- And finally, a word about A.D.’s run time: Shaping Youth teens found Adina’s Deck to be short enough to hold interest, but long enough to delve deeper and shift thinking in both the ‘victim and perpetrator’ sphere.
- At 30 minutes, it’s the perfect length for me to be able to have a more robust dialogue with plenty of troubleshooting time for kids to convey their own personal experiences, and follow up with some of the social, psychological and even neurological causes and responses to bullying behavior.
- Sidenote: Shaping Youth is interested in setting up some guest panels to address this on a larger scale, and working on creating a teen ‘Town Hall’ cable TV format at Media Center to air some of the youth outcomes of our fall educational film series, because we’ve found the youth feedback worthy of being captured on film itself!
We’ve toyed with offering this to the producers as a ‘special features’ element, or add a little YouTube group for each film to house the content and reactions after each screening?)
Your thoughts, readers?
Should we set up a ‘Ning’ group for Shaping Youth to network globally about each film? Or post the trailers on YouTube and start a discussion group to share best practices and outcomes instead? Or are you burned out with ‘tmi’ altogether?’
Eventually, Shaping Youth would like to see our film series beamed into kids’ virtual worlds to ‘pay it forward’ and reinforce media literacy by reaching kids online via ‘in-world’ screenings themselves.
Specific virtual world screening ideas?
Adina’s Deck might be a fit for Habbo’s ‘Hollywood’ theme, where they have guest speakers come in and take Q&A from the avatars and renowned William Morris Agency has joined the ‘Habbowood’ film circuit…Just as Dizzywood productively planted the deforestation eco-message, and Zookazoo offered the results of their Earth Day green gaming challenge…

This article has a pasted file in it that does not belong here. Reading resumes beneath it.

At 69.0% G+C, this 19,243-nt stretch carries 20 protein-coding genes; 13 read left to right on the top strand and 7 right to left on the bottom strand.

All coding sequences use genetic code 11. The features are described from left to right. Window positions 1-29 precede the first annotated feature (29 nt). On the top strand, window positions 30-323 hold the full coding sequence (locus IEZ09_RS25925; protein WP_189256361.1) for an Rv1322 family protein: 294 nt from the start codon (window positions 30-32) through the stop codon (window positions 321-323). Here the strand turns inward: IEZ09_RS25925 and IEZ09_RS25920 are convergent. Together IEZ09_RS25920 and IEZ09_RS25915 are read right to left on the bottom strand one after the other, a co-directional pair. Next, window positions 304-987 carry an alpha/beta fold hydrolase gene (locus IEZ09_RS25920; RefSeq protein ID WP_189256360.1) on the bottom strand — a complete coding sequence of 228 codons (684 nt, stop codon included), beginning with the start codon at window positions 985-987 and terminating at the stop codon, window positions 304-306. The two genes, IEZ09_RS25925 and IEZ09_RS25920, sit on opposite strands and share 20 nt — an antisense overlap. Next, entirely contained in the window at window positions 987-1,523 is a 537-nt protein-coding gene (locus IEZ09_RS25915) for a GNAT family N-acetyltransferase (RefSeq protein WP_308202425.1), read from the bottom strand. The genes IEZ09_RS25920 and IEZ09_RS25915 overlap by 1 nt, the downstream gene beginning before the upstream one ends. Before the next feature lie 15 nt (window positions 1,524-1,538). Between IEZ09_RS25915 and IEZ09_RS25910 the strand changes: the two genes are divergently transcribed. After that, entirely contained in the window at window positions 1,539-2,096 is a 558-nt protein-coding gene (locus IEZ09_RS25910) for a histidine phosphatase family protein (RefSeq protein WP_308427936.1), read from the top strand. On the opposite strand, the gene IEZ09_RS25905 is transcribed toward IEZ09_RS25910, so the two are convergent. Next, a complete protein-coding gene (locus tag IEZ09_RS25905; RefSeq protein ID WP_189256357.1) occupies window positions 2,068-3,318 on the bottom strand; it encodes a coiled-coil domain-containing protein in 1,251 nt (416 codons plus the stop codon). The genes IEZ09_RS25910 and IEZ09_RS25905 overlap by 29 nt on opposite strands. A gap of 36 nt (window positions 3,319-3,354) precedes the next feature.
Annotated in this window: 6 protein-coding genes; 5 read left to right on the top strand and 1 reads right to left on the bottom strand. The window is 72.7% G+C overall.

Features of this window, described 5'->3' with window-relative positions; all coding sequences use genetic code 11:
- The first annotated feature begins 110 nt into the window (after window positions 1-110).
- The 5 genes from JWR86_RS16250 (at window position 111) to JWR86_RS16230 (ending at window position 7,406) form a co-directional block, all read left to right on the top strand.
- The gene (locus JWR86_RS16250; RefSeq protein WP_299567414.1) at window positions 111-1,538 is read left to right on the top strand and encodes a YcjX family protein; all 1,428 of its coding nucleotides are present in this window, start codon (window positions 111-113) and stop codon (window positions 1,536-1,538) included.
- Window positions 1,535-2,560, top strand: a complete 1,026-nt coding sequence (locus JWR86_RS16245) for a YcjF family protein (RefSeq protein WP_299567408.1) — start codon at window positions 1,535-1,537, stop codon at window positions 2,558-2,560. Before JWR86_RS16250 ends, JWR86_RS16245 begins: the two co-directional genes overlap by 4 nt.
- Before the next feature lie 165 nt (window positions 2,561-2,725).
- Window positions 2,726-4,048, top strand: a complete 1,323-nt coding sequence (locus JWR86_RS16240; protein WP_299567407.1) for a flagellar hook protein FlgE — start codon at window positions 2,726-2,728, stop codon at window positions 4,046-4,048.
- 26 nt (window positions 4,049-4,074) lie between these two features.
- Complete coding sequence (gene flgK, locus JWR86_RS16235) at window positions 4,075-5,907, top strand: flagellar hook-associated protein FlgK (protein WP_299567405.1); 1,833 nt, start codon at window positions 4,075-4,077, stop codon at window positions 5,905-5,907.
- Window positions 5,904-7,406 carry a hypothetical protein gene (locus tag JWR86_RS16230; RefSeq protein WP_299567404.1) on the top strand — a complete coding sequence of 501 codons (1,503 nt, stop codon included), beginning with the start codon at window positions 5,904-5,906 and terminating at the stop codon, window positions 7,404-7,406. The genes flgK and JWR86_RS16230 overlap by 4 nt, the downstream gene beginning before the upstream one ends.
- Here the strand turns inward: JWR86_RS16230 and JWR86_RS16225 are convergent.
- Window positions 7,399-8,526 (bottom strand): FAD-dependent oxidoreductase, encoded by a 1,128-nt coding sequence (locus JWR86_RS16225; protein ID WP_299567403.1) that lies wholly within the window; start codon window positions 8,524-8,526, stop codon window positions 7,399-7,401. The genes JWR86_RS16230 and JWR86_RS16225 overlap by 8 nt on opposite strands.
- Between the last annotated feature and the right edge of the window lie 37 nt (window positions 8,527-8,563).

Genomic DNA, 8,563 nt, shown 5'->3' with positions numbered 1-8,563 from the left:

Whyville might be the perfect theme for Two Angry Moms’ since they have that ‘nutrition café’ in their virtual world where the avatars get curvy if they don’t eat right.
And Shaping Youth advisory board member Michealene Cristini Risley’s new film “Silent Bravery, the Women of Africa” for the Girl Child Network in Zimbabwe fits perfectly with the Teen Second Life/Global Kids Initiative to open up meaningful discussion and mobilize youth action…(much like they did with their machinima film, A Child’s War funded by the digital learning division of the MacArthur Foundation) So I can see lots of possibilities here for positive media partnering…
Ultimately, as many of you know, I’m interested in embedding Shaping Youth’s media literacy enrichment labs ‘in-world’ in various forms for positive, seamless ‘learning without feeling like you’re learning’ (we’re even talking to some other potential partners about creating NON-commercial, kid-created critters in a DIY child-designed world that sounds cool)…
But for now…it’s plenty ambitious to just support the work of other like-minded groups using the power of media for positive change, and build our partner org alliances to ‘be the change we wish to see in the world’ (as Gandhi would say).
Adina’s Deck will be wrapping up their auditions tomorrow for episodes two and three of their detective series, which will deal with “Online Relationships, Predators, Decision Making” & “Cheating/Plagiarism”…
Meanwhile, don’t miss the original cyberbullying dvd of Adina’s Deck, (along with their blog, educators guide, and message board forum) as an affordable, effective resource for opening up these important conversations.
Cyberbullying is perhaps the single-most relevant example of ‘media’s impact on kids’ that warrants full attention…for prevention.